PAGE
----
is not essentially a sinful sufferer. The essential man is in God's image. THE SON OF MAN was sinless. God made man upright like himself. The likeness of man, the sinner, which the Lord Christ assumed, was not essential to the God-manhood. It was essential only to the work of redemption which He came to achieve. The completing of that work, when he had once established the connection between Himself and sinful man, had laid hold on man by becoming bone of our bone, and flesh of our flesh for a while, demanded the putting off of the vestment which was woeful and tear-stained, not through His sin, but through ours whose burden He bore, and demanded further the putting on the form of a glorified man, and wearing it kinglike on His throne before His Father and all worlds. That, I again insist, is man's true image. The original man was sinless. The ideal man, that is the man who is God's idea of man embodied, is sinless and glorious. His dying was the mighty assertion of this. His life in death, beyond death, was the apocalypse of man. And through life He longed for that apocalypse. He watched and yearned for the day when He should show manhood, not sinless only, but glorious in its purity before man and God; when the fleshly vesture or mask of man, which in His brethren the devil had smirched and flawed, should be put off, and the new man, the Lord from Heaven, should be seen in all His celestial brightness and beauty, in all His Divine might and majesty, as the first fruits of the reedemed world. Resurrection is the destiny of man. Till risen he can never be complete. To rise again he must die. And the Lord died, knowing that death was part of resurrection, and that it was essentially glorious to those on the other side of the veil, though to those on this side it could not but seem sorrowful and dread. How could it be otherwise, when the gate, still closed, hid from every human eye the ineffable brightness of the world of glory that was beyond ? Those who in the infancy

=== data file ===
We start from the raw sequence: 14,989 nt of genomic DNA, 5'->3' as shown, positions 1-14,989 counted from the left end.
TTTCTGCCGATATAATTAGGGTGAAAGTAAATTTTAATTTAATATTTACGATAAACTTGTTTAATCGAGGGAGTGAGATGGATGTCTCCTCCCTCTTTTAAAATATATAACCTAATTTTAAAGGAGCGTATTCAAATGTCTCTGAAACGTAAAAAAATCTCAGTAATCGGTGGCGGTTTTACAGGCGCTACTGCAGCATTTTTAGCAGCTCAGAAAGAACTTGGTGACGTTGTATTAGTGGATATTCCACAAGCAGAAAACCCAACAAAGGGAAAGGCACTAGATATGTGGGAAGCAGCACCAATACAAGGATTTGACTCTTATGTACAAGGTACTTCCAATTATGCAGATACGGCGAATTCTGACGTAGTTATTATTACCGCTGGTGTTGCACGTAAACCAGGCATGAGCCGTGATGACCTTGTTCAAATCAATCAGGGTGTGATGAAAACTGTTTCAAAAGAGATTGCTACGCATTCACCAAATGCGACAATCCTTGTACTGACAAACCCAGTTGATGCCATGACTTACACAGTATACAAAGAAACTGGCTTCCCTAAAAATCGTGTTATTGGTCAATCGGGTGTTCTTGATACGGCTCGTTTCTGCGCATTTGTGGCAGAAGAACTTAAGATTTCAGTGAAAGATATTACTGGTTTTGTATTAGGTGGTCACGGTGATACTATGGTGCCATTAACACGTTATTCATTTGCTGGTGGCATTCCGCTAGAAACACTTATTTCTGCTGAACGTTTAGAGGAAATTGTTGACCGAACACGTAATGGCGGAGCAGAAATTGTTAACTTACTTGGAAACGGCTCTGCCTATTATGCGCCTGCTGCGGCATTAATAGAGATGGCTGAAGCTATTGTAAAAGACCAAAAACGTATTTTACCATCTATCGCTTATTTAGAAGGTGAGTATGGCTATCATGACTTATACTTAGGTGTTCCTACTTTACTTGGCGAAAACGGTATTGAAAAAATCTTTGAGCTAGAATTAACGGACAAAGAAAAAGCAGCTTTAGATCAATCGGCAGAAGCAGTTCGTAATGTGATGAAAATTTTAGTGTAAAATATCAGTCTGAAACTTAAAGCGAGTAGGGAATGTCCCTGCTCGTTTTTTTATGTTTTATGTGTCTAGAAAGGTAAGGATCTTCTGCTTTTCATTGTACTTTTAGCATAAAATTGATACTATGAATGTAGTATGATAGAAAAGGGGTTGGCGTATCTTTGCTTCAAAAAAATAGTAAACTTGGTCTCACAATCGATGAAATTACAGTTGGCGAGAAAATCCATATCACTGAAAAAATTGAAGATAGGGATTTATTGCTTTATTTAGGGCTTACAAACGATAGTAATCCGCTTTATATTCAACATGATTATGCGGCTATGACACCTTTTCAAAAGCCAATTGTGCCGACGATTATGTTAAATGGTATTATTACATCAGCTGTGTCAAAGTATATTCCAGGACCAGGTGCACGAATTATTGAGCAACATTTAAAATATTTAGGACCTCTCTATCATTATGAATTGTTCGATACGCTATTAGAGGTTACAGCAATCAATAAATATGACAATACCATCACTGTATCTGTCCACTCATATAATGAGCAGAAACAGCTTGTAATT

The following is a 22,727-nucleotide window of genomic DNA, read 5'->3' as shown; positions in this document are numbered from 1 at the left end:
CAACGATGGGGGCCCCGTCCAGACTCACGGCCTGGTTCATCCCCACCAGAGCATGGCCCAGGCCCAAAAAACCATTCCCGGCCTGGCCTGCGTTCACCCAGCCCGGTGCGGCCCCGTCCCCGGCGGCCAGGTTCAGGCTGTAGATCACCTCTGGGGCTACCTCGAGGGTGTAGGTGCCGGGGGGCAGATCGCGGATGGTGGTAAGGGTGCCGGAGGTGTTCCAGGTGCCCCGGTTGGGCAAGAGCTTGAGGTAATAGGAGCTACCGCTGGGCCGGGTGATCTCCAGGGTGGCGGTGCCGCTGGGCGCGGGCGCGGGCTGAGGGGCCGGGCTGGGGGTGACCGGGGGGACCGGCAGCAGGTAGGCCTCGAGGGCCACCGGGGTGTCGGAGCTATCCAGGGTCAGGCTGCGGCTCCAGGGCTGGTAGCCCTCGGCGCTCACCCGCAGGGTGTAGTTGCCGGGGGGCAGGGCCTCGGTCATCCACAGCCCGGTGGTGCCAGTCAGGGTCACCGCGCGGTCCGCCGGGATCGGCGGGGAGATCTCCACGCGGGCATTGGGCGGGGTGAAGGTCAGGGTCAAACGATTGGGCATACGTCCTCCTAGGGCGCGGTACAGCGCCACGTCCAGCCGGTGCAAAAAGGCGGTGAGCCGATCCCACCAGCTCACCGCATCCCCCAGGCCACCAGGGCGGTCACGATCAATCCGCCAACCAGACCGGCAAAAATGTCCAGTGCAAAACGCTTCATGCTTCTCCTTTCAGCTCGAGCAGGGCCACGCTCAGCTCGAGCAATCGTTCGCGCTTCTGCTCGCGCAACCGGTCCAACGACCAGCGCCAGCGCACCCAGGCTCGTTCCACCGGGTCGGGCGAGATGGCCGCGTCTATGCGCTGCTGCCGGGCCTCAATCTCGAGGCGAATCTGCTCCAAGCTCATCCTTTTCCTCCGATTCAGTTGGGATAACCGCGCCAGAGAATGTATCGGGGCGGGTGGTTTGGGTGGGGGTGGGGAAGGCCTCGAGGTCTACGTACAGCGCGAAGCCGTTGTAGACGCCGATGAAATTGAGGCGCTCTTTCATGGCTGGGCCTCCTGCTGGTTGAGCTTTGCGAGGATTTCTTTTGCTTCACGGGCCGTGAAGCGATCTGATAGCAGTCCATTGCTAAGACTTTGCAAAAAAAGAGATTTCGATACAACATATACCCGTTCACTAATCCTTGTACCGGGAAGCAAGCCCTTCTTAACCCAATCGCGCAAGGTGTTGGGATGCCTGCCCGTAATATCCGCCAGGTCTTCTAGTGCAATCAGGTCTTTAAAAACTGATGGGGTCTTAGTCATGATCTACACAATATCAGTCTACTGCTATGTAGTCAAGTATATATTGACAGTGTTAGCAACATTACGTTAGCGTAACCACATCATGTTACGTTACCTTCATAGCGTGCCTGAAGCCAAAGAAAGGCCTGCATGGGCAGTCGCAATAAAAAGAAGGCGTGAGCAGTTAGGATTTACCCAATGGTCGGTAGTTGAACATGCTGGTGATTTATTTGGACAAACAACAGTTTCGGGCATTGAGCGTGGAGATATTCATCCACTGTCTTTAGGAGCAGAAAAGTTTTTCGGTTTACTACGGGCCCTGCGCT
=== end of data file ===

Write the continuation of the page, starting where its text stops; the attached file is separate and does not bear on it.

of the world saw the earth for the first time, settling into the barrenness and drearihood of winter, must have made their moan over it as did the disciples over the dead body of their Lord. But we look at it from the side of the spring sunlight and verdure, and to us winter is beautiful, for it bears the promise of the new year.
“ That be far from thee, Lord,” said shortsighted man when he heard the tread of approaching death. “Why seek ye the living among the dead," said the watching angels ; “ He is not here, but risen.” “He was dead, but He is alive again, He liveth for evermore.” The Lord then bids us commemorate His death, because to Him it is a feature of His resurrection; as He would have us die to rise with Him in eternal glory. Hence the triumphant tone of the Apostle (1 Cor. xv, 12, 23.) 6. Ye do show the Lord's death till He come” to proclaim the resurrection of the world.
2. He will have us show forth His death because it is the essential condition of the accomplishment of His purpose for man; because, in a word, that grave was the womb and not the tomb of our eternal life. “He died for our sin ; He was delivered for our offences, and was raised again for our justification.” (Compare Rom. xiv, 8, 9; vi, 1-5; 1 Thess. v, 9-11.) I am not proposing here to enter into any theological discussion as to the necessity of the death of Christ to make atonement for the sins of the world.* I only here insist on the fact of the necessity that He should die for man, “the just for the unjust, to bring us to God," and that His death is our life.
(Rom. v, 5-11.) I believe that there is that in the relation of the death of the Lord Jesus to our life which is unfathomable. Parallel to the mystery of sin is the mystery of redemption. The mystery
The Divine Fatherhood in Relation to the Atonement' (Ward and Co.), I have dwelt on this point fully.
* In a pamphlet on